Just returned from a couple days at the ACRES USA Conference and Trade Show in St. Louis, MO. The highlight of the conference was a screening of Food Fight, a brand new documentary about how the US food system got to where it is today, and where it is (hopefully) going. I urge you — SEE THIS MOVIE.
It’s commonly known that the great increase in crop yields that hit agriculture around the 1950s can be attributed to newly widespread use of chemically derived, manufactured fertilizer, mostly, nitrogen. The process and infrastructure that allowed for mass production of nitrogen grew out of the military industrial complex of WWII. Nitrogen was also an ingredient in bombs. When we stopped building bombs, the nitrogen was then marketed to farmers. And it worked. Applied nitrogen and new hybrids accounted for a huge increase in crop yields and massive food surpluses.
What I didn’t know (until I watched Food Fight) is that the history of modern food processing and packaging can also be attributed to WWII. A huge number of the young men drafted for service then were malnourished. An army marches on its stomach, and the US Army developed ways to preserve food in individual meal packs called K-rations. They didn’t spoil, and they required minimal preparation before being eaten. Think of them as the first TV dinners. Once again, when the war ended, the assault on American eaters began — everything processed, packaged and marketed for the convenience of the modern housewife, more and more of whom were working outside the home. The movie contains some hilarious old footage of commercials touting the benefits and marvels of the modern age. They are reminiscent of the war promotion films people were seeing in theaters back then.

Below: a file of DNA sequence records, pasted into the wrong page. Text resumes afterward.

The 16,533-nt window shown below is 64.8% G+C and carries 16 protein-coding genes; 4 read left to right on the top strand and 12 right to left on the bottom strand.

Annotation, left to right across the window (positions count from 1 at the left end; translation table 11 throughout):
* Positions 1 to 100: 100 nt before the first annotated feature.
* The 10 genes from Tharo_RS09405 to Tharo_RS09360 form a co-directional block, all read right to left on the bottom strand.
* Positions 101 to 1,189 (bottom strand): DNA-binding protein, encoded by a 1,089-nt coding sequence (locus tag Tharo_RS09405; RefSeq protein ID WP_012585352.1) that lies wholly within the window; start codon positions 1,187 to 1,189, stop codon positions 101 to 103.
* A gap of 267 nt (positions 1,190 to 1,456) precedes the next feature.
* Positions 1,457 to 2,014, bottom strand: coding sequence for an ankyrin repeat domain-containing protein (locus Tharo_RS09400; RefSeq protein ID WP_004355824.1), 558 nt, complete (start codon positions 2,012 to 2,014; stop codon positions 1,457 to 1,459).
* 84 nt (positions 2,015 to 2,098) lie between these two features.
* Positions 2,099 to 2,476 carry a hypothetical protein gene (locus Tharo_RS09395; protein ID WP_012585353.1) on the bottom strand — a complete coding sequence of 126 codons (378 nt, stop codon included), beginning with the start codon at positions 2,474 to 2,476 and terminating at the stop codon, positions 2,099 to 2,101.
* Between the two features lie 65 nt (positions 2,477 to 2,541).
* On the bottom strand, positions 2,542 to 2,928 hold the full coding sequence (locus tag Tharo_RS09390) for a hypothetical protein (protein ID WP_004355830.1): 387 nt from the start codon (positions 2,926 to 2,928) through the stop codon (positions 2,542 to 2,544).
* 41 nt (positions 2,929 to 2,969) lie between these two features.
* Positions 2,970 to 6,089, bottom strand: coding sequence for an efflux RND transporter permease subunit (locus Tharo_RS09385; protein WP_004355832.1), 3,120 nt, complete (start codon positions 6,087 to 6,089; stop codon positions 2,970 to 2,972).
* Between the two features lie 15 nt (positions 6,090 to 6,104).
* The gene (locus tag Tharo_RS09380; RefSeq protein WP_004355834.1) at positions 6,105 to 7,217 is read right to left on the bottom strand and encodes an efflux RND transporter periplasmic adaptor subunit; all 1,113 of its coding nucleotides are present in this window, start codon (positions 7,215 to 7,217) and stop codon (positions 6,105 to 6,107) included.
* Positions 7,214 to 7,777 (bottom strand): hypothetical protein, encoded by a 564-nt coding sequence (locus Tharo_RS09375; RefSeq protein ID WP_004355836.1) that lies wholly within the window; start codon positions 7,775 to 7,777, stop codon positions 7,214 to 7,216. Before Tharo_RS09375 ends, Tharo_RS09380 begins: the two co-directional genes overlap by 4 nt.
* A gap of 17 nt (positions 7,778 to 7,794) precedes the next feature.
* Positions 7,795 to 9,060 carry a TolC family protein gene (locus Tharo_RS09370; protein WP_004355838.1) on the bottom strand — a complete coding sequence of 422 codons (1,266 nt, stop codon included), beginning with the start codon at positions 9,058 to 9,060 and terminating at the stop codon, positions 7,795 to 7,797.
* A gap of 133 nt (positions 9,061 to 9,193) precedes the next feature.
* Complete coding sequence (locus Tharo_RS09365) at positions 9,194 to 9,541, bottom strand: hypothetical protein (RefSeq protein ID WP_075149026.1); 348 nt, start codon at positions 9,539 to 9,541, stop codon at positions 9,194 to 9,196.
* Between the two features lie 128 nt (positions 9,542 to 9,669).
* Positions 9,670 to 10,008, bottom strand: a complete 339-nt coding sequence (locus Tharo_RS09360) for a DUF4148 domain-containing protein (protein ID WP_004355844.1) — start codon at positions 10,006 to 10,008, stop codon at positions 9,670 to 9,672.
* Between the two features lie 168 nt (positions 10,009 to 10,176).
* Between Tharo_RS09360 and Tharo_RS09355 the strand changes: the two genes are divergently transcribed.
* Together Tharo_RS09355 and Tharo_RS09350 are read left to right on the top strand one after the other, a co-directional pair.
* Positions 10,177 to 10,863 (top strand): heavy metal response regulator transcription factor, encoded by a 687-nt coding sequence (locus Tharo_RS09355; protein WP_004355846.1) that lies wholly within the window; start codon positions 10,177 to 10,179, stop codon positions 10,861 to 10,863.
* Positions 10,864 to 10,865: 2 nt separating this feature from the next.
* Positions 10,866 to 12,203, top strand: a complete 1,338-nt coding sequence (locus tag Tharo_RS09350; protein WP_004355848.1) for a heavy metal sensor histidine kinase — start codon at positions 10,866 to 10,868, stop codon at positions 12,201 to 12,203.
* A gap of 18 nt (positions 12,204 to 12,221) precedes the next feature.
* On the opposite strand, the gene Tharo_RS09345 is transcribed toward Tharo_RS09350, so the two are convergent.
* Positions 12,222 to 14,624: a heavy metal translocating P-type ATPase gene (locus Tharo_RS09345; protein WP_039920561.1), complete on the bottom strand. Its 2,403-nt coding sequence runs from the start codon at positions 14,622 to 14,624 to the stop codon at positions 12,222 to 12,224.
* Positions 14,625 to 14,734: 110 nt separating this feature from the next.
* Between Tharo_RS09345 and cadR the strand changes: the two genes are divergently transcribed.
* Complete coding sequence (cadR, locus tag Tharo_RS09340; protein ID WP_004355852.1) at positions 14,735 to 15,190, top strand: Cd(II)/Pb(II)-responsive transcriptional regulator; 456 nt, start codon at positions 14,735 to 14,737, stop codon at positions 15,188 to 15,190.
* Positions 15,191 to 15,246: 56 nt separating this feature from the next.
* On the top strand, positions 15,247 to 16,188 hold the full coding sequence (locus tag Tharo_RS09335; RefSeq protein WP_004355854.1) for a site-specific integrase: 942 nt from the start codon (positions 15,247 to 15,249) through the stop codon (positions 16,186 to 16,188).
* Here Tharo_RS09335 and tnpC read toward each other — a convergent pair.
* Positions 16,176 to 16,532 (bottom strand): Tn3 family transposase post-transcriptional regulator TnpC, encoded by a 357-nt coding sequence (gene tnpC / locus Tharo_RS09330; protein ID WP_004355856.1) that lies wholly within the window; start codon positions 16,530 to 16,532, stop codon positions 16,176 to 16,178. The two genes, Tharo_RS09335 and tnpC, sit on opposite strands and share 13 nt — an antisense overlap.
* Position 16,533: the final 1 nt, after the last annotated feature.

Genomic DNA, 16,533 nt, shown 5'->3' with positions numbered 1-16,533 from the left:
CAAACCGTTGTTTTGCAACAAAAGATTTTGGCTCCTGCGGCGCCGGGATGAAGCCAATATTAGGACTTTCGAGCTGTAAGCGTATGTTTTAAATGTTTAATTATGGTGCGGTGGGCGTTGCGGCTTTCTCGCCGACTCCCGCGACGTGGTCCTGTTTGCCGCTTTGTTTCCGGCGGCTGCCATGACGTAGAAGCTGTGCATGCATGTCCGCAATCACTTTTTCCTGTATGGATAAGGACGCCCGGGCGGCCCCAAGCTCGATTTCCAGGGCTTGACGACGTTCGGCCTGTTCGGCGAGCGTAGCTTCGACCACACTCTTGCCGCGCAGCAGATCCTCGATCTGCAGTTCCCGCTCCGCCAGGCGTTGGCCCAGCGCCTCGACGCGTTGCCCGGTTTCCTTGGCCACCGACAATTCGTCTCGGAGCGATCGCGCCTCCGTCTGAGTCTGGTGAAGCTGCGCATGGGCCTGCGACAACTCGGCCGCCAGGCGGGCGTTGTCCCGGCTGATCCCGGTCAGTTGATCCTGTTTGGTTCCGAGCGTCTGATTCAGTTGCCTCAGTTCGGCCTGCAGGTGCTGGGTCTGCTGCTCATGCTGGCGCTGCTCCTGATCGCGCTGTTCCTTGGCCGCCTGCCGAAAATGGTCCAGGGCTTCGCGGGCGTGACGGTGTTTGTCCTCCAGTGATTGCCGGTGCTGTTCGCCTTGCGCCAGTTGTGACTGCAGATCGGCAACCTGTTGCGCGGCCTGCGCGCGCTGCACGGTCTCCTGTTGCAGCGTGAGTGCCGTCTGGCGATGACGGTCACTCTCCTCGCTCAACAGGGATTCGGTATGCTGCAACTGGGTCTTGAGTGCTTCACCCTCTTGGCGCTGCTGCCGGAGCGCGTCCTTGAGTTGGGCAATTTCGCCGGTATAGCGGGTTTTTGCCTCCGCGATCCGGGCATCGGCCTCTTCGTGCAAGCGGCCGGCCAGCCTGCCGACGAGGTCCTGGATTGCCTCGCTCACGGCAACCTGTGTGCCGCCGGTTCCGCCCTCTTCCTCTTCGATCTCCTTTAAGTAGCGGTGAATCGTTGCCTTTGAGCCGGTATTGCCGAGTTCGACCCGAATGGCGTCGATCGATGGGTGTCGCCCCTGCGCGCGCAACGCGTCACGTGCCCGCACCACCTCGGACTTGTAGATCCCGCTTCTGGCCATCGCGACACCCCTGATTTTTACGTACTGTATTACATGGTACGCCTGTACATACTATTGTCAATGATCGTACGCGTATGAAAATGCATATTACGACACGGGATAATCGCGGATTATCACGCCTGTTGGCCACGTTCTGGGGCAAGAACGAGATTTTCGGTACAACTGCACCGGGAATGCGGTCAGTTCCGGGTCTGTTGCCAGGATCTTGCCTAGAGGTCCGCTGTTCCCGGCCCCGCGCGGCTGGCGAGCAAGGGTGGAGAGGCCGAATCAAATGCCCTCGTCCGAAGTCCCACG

Enter the 1960s and a slew of “clean cut” young people protesting, not only the Viet Nam war, but the Wonder Bread and Jello they were being fed. It was obvious to many back then that the food system and the military were linked at the hip in some unholy marriage providing plenty of calories, but not enough nutrition or flavor. That’s where Alice Waters came in. Her restaurant, Chez Panisse (opened in 1971) introduced the edible version of the 60s revolution. Eating became a political act, and the local/organic food system was born. The movie recounts Alice’s history and the role she and her restaurant continue to play in what is now a full-blown movement.
Food Fight is what a documentary should be — fun to watch, and educational. Most of those interviewed in the film are farmers or chefs. They are the heroes of the day. What these people do together is magic. The film left me with a sense of optimistism for a future where people really value the food they are eating and feeding to their children.